Tuesday, August 02, 2011
Why Did the Children Cross the Street? - Because they didn't want to be diagnosed with ADHD
It appears those men in white coats will do anything to support the ADHD invention. The latest 'study' apparently shows children with attention deficit hyperactivity disorder [ADHD] have more trouble avoiding traffic when crossing streets than other children.
The cynic in me sees psychiatrists attending the bedsides of children knocked over by cars. "Once your child is on the mend Mrs Jones, we will see about putting him/her on some medication so he/she doesn't get knocked over again." The ambulance chasing lawyers really have their work cut out these days.
Researchers at Alabama University devised a computer-generated street intersection to see if 39 children, ages 7 to 10 with ADHD crossed the street less safely than 39 ADHD-free kids. They found that children with 'ADHD' looked both ways before crossing the street, just like the control group. The difference was that they opted to cross under more dangerous conditions.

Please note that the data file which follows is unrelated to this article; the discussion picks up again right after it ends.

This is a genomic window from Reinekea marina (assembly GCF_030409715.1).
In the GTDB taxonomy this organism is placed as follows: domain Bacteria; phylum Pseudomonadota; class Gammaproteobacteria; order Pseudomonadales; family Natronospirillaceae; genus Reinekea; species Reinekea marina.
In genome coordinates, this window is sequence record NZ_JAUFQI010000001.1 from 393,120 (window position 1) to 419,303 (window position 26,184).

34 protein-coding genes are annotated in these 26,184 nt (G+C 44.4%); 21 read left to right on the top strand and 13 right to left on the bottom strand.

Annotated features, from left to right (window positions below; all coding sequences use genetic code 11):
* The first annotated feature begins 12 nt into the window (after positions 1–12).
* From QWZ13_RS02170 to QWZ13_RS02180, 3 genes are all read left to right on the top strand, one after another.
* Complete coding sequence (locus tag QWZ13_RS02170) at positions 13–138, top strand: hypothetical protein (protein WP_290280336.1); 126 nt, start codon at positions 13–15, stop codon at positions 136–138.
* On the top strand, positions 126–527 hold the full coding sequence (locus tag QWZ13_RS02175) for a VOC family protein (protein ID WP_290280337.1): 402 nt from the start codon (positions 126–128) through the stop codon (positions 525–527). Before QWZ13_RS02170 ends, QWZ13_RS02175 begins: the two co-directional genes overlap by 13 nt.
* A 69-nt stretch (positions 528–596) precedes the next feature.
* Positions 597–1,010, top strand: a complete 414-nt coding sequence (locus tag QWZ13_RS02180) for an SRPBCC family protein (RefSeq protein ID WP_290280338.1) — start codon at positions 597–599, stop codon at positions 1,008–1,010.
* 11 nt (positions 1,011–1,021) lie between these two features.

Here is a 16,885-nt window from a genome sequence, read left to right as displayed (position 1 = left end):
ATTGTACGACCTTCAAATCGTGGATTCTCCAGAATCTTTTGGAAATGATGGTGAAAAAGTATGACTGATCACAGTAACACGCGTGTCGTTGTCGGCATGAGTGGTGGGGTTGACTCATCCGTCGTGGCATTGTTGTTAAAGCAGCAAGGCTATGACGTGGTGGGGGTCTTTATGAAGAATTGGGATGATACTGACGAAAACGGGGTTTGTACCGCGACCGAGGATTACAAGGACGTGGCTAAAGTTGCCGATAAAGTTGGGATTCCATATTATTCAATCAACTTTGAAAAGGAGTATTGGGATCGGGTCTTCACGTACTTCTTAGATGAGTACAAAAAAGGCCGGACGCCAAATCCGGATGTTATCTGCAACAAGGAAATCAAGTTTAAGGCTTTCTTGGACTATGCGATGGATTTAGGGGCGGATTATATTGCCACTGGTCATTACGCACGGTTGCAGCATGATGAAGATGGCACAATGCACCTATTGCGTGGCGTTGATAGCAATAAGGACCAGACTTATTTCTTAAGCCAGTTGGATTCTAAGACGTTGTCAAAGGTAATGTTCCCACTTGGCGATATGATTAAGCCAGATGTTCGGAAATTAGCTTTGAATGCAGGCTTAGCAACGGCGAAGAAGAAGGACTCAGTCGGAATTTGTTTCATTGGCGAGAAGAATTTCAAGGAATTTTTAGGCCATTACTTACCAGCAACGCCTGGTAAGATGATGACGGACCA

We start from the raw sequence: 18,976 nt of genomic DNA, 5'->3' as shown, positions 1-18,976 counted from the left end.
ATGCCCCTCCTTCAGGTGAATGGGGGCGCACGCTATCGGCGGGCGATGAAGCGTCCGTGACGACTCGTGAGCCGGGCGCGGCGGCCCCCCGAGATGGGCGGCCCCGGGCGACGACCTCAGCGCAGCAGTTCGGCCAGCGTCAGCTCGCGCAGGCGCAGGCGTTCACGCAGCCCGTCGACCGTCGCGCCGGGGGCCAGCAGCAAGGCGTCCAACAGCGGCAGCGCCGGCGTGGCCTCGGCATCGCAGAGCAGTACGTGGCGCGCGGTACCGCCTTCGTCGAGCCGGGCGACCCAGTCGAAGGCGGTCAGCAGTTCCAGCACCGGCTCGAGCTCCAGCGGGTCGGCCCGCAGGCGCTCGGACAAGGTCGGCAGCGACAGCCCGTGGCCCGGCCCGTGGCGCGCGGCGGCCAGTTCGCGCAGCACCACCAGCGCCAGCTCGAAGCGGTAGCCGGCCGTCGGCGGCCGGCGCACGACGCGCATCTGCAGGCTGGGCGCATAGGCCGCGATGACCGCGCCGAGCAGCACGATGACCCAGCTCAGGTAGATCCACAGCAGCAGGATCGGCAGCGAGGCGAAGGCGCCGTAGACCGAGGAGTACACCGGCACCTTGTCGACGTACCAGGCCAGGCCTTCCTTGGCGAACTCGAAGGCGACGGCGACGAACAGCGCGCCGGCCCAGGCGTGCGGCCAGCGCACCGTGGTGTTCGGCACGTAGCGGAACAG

Gadzooks! Those pesky little risk-takers eh?
More worringly, the study tells us that the children with 'ADHD' had their medication stopped 24 hours prior to the study. On this basis, researchers have deemed that those with ADHD are more likely to be involved in car accidents.
Here's an idea.
Why don't these researchers claim kids who miss a dose of their medications are more susceptible to road traffic accidents? They could then spin their findings and announce how important it is to take these mind-altering drugs!
For the love of God, why oh why are these white coated pill pushers always trying to find ways to convince themselves and parents that children need drugging?
This study is utterly ridiculous and deeply flawed.
I put it to Alabama University that these 'ADHD' kids were more than likely experiencing withdrawal, their senses were not heightened as much as the 'normal' kids.
Despina Stavrinos, co-author of the study and an assistant professor at the University of Alabama at Birmingham Injury Control Research Center, said she hopes to conduct a similar test with children while they're taking ADHD medication to see if their street-crossing behavior is any safer. She'd also like to follow the children into adulthood to study whether they become risky drivers.
I foresee a future where car accident victims legs and arms are put in plaster and their heads are bandaged. The doctor will do the hospital rounds and it won't just be pain-killers the child will be offered.
The world has gone crazy. The white coated pill pushers are part of that craziness.
Full article HERE.
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